But the fact Pickett has improved so much over the last four years should give NFL teams confidence he can continue to get better. In 2019, he recorded 3,098 passing yards and 13 touchdowns while averaging 6.6 yards per pass.

That’s a far cry from his 2021 statistics.

Pickett threw for more touchdowns in 2021 than he did in his previous four college seasons combined.

That improvement only comes with hard work, so his work ethic is clearly not in question. In fact, it should be considered one of his strengths.

“It might not seem like a lot, but for someone who is already the presumed first quarterback off the board (and likely no less than the second), it says something to scouts and evaluators that he’s out there,” draft expert Todd McShay of ESPN wrote. “It’d be very easy to skip these parts of the workout, but Pickett has approached this process exactly how NFL teams want it done.

“It drives home what I’ve heard about his hardworking attitude.”

Other than the Peach Bowl, which he sat out, Pickett has performed this offseason every time he’s been eligible, participating in the Senior Bowl, NFL Combine and Pitt’s Pro Day.

Interestingly, there’s some discrepancy among the scouts in Pickett’s NFL upside. Zierlein labeled him a “boom/bust” prospect while McShay implied he’s more of a “safer” pick in this draft class. McShay wrote that team’s going for a higher-upside prospect will be more interested in Liberty quarterback Malik Willis, who might also need more time to develop at the next level than Pickett.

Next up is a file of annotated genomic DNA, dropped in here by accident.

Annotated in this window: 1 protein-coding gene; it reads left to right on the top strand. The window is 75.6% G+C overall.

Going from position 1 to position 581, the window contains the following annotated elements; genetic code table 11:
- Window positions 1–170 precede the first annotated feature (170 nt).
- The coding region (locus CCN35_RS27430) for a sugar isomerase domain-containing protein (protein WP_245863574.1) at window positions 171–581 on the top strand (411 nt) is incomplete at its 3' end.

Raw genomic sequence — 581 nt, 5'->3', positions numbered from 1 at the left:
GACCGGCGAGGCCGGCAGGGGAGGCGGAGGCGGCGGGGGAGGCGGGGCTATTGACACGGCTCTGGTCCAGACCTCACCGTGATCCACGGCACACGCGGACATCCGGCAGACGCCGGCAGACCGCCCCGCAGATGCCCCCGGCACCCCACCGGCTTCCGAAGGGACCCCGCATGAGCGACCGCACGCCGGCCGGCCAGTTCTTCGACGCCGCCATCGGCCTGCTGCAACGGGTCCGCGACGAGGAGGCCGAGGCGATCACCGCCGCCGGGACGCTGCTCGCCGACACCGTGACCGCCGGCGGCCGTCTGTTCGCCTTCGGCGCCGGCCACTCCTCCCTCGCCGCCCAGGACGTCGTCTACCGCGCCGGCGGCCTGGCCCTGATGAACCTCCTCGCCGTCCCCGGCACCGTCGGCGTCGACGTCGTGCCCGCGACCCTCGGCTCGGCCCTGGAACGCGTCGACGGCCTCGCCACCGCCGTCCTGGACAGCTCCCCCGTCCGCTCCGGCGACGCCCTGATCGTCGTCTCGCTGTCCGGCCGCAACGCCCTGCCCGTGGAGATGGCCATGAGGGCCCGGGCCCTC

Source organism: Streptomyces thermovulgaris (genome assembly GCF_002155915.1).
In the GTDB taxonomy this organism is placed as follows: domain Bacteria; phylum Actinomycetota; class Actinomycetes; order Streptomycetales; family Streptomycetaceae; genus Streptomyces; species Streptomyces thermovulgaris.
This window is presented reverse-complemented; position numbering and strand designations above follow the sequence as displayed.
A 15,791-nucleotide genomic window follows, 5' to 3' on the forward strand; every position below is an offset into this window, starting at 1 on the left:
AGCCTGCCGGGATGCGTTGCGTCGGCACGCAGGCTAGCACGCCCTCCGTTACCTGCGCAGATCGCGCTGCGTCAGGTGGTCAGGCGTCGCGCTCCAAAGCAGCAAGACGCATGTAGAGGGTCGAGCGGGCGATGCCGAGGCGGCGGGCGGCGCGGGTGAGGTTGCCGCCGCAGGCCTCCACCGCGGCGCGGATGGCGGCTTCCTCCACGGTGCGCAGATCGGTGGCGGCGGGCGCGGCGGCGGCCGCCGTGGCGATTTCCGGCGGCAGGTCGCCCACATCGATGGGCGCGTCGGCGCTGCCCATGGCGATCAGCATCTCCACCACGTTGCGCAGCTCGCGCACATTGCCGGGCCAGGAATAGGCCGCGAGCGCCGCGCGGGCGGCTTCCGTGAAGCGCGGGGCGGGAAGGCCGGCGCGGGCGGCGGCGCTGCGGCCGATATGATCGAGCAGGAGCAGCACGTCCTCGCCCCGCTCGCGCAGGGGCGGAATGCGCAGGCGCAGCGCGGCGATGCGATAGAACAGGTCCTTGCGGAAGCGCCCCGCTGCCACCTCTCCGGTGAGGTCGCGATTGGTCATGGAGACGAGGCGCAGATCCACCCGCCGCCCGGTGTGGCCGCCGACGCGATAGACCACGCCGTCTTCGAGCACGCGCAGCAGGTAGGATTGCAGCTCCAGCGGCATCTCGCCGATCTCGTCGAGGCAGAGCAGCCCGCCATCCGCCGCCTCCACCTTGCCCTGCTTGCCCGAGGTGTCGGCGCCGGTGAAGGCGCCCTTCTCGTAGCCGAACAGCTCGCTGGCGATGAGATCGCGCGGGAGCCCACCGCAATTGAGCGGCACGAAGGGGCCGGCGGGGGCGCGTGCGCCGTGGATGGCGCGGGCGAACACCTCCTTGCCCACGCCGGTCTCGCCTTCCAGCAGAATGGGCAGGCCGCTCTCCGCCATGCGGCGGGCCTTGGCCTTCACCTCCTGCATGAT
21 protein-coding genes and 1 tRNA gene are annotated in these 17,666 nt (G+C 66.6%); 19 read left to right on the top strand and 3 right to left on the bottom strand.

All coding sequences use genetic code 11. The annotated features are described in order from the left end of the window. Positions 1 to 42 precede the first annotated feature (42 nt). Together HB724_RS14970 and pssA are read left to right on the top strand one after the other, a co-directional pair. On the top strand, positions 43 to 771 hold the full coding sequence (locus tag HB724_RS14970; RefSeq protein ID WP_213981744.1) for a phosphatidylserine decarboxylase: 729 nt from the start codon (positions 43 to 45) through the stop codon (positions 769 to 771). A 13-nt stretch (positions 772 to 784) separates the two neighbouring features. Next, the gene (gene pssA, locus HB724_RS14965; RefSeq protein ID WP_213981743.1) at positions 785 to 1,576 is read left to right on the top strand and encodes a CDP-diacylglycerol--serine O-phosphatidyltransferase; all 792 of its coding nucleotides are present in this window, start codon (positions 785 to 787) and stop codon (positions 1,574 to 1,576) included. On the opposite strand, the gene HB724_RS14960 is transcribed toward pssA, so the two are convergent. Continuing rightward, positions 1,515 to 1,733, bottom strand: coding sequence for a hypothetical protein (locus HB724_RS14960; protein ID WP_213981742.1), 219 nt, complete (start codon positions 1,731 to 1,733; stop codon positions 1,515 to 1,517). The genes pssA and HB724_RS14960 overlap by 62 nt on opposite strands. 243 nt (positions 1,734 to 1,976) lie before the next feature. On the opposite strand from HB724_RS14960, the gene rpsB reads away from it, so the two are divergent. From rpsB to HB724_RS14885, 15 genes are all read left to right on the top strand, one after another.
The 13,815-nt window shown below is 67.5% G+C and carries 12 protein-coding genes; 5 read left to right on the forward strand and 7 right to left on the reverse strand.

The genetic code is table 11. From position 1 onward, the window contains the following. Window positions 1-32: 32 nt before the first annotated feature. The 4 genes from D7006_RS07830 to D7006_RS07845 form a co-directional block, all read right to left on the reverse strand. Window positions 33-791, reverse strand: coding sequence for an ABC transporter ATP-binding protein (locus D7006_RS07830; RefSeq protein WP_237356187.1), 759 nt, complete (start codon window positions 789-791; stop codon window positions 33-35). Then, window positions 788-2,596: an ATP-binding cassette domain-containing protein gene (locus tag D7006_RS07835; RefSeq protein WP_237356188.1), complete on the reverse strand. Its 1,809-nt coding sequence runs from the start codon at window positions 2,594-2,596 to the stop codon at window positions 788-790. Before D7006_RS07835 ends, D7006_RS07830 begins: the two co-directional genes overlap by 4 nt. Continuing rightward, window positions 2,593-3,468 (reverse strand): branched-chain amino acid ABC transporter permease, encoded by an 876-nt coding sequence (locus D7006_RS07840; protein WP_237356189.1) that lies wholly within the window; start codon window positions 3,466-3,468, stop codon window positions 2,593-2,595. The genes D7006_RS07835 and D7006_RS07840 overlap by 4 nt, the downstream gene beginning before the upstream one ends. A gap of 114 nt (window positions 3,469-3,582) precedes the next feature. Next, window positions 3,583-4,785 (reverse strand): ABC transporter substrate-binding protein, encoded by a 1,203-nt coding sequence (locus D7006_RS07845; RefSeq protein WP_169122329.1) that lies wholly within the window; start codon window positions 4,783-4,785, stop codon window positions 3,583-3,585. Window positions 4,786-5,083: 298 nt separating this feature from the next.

Maybe he doesn’t start right away, but Pickett seems to be the safest selection at quarterback in the 2022 class. That doesn't mean he’s a slam dunk – if he was, NFL scouts wouldn’t be debating if he was worth a Top 10 selection.

But the NFL general manager who drafts Pickett won’t be jeopardizing his job as much as the GM who selects Willis. Pickett is more likely to develop into a starter but never a Top 10 signal caller in the league.

That’s evident in the player comparisons scouts have mentioned for Pickett this offseason. Zierlein and NFL scouts at The Draft Network both compared Pickett to former second-round pick and Cincinnati Bengals quarterback Andy Dalton. Meanwhile, Tice of BR wrote Pickett compared to Taylor Heinicke.

Player comparisons for incoming rookies are intended to give fans an idea of playing style as opposed to a player’s upside. Still, those player comparisons for Pickett aren’t exactly ringing endorsements.

But when it really comes down to it, the most exciting aspect about Pickett is the way he played in 2021. He had a terrific season; one so special, it won’t be repeated at Pitt for a long time.

The question just becomes whether he can do that again at a higher level.

“If 2021 is an indication of what Pickett can be moving forward, then there is no doubt about his ability to become a franchise quarterback in the NFL,” wrote Joe Marino of The Draft Network. “With that said, blending all the layers of the evaluation together makes Pickett an interesting case study.”